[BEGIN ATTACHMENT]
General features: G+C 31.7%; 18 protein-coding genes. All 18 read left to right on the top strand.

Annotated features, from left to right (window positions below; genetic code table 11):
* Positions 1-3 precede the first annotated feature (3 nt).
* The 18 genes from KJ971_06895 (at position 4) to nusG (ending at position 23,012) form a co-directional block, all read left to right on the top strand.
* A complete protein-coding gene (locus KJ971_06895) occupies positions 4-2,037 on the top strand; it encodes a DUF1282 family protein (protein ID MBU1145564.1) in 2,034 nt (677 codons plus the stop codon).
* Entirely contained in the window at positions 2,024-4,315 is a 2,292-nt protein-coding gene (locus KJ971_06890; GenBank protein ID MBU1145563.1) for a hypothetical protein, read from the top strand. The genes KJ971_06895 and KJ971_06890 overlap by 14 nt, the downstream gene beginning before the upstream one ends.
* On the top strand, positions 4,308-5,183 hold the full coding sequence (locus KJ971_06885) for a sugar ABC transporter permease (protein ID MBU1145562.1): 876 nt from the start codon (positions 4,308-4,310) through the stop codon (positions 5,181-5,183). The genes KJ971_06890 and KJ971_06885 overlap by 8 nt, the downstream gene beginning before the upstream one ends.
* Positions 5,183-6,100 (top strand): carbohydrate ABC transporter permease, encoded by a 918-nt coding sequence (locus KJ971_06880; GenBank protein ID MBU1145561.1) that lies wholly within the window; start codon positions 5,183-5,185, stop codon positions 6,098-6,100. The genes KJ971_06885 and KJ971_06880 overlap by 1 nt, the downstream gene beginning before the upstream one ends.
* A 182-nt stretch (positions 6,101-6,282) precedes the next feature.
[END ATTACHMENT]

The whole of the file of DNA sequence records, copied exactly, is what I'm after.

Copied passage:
General features: G+C 31.7%; 18 protein-coding genes. All 18 read left to right on the top strand.

Annotated features, from left to right (window positions below; genetic code table 11):
* Positions 1-3 precede the first annotated feature (3 nt).
* The 18 genes from KJ971_06895 (at position 4) to nusG (ending at position 23,012) form a co-directional block, all read left to right on the top strand.
* A complete protein-coding gene (locus KJ971_06895) occupies positions 4-2,037 on the top strand; it encodes a DUF1282 family protein (protein ID MBU1145564.1) in 2,034 nt (677 codons plus the stop codon).
* Entirely contained in the window at positions 2,024-4,315 is a 2,292-nt protein-coding gene (locus KJ971_06890; GenBank protein ID MBU1145563.1) for a hypothetical protein, read from the top strand. The genes KJ971_06895 and KJ971_06890 overlap by 14 nt, the downstream gene beginning before the upstream one ends.
* On the top strand, positions 4,308-5,183 hold the full coding sequence (locus KJ971_06885) for a sugar ABC transporter permease (protein ID MBU1145562.1): 876 nt from the start codon (positions 4,308-4,310) through the stop codon (positions 5,181-5,183). The genes KJ971_06890 and KJ971_06885 overlap by 8 nt, the downstream gene beginning before the upstream one ends.
* Positions 5,183-6,100 (top strand): carbohydrate ABC transporter permease, encoded by a 918-nt coding sequence (locus KJ971_06880; GenBank protein ID MBU1145561.1) that lies wholly within the window; start codon positions 5,183-5,185, stop codon positions 6,098-6,100. The genes KJ971_06885 and KJ971_06880 overlap by 1 nt, the downstream gene beginning before the upstream one ends.
* A 182-nt stretch (positions 6,101-6,282) precedes the next feature.